Forestry machines are less well covered by international standards, and there is often no specific national regulation about required safety features. Forestry machines may also have significant ergonomic deficiencies. These play a major role in the development of serious health complaints among operators. In other cases, machines have a good design for a particular worker population, but are less suitable when imported into countries where workers have different body sizes, communication routines and so on. In the worst case machines are stripped of essential safety and health features to reduce prices for exports.
In order to guide testing organizations and those responsible for machine acquisition, specialized ergonomic checklists have been developed in various countries. Checklists usually address the following machine characteristics:
- access and exit areas like steps, ladders and doors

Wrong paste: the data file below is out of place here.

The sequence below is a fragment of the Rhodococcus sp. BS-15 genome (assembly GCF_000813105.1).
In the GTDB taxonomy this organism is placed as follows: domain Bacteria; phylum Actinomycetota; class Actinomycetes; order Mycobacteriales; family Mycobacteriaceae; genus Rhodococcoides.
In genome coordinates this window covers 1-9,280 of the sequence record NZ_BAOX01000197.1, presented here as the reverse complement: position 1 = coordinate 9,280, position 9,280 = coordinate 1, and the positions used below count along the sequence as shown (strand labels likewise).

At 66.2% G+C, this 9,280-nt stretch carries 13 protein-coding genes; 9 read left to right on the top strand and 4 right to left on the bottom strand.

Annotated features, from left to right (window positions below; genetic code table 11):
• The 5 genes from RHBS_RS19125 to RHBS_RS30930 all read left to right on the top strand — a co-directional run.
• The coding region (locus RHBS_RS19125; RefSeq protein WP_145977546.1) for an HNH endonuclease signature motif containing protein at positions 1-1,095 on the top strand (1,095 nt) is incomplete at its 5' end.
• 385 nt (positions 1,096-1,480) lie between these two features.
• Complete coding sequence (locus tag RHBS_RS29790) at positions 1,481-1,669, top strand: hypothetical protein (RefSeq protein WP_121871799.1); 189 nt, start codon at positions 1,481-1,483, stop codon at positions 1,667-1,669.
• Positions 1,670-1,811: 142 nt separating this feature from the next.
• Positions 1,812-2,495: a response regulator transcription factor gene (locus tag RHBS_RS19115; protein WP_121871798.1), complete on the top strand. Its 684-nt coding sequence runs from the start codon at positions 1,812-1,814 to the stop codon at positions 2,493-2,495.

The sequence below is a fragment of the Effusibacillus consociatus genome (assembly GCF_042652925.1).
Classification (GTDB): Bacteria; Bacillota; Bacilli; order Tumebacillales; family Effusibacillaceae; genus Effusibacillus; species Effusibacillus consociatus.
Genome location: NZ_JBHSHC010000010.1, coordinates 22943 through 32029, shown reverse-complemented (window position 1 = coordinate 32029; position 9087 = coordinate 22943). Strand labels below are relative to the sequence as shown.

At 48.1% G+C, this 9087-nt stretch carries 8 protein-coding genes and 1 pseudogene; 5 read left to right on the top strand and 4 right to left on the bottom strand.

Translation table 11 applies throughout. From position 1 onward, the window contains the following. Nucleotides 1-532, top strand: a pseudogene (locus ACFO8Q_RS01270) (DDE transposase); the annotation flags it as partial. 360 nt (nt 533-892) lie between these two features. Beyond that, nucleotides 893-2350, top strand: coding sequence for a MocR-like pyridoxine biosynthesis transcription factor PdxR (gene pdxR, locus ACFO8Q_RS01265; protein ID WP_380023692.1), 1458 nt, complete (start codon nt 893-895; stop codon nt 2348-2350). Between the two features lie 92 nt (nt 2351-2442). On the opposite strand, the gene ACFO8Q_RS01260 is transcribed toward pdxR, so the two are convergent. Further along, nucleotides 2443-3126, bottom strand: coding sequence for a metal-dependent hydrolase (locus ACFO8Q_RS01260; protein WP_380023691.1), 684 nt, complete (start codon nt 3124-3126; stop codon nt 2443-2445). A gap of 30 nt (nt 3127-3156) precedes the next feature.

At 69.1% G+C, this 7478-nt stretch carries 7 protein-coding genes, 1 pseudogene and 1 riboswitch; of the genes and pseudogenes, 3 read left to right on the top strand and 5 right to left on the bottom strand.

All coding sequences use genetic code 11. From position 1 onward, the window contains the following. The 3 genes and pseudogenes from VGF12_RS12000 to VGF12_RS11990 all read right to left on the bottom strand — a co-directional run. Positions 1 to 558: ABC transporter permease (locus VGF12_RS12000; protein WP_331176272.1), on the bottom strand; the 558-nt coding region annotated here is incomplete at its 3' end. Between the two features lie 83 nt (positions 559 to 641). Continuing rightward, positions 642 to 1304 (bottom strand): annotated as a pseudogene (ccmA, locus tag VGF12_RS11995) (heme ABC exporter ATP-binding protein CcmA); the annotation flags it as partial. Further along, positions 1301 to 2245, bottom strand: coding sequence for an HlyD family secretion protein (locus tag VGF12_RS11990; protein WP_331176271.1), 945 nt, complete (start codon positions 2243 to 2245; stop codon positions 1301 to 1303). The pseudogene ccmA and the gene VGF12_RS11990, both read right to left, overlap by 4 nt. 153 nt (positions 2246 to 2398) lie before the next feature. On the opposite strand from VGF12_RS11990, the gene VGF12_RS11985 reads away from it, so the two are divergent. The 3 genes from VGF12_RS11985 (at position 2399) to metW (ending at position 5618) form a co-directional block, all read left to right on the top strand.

- cabin space and position of controls
- seat, arms, back and footrest of operator’s chair
- visibility when performing main operations
- “worker-machine interface”: type and arrangement of indicators and controls of machine functions
- physical environment, including vibration noise, gases and climatic factors
- safety, including roll-over, penetrating objects, fire and so on
Specific examples of such checklists can be found in Golsse (1994) and Apud and Valdés (1995). Recommendations for machines and equipment as well as a list of existing ILO standards are included in ILO 1998.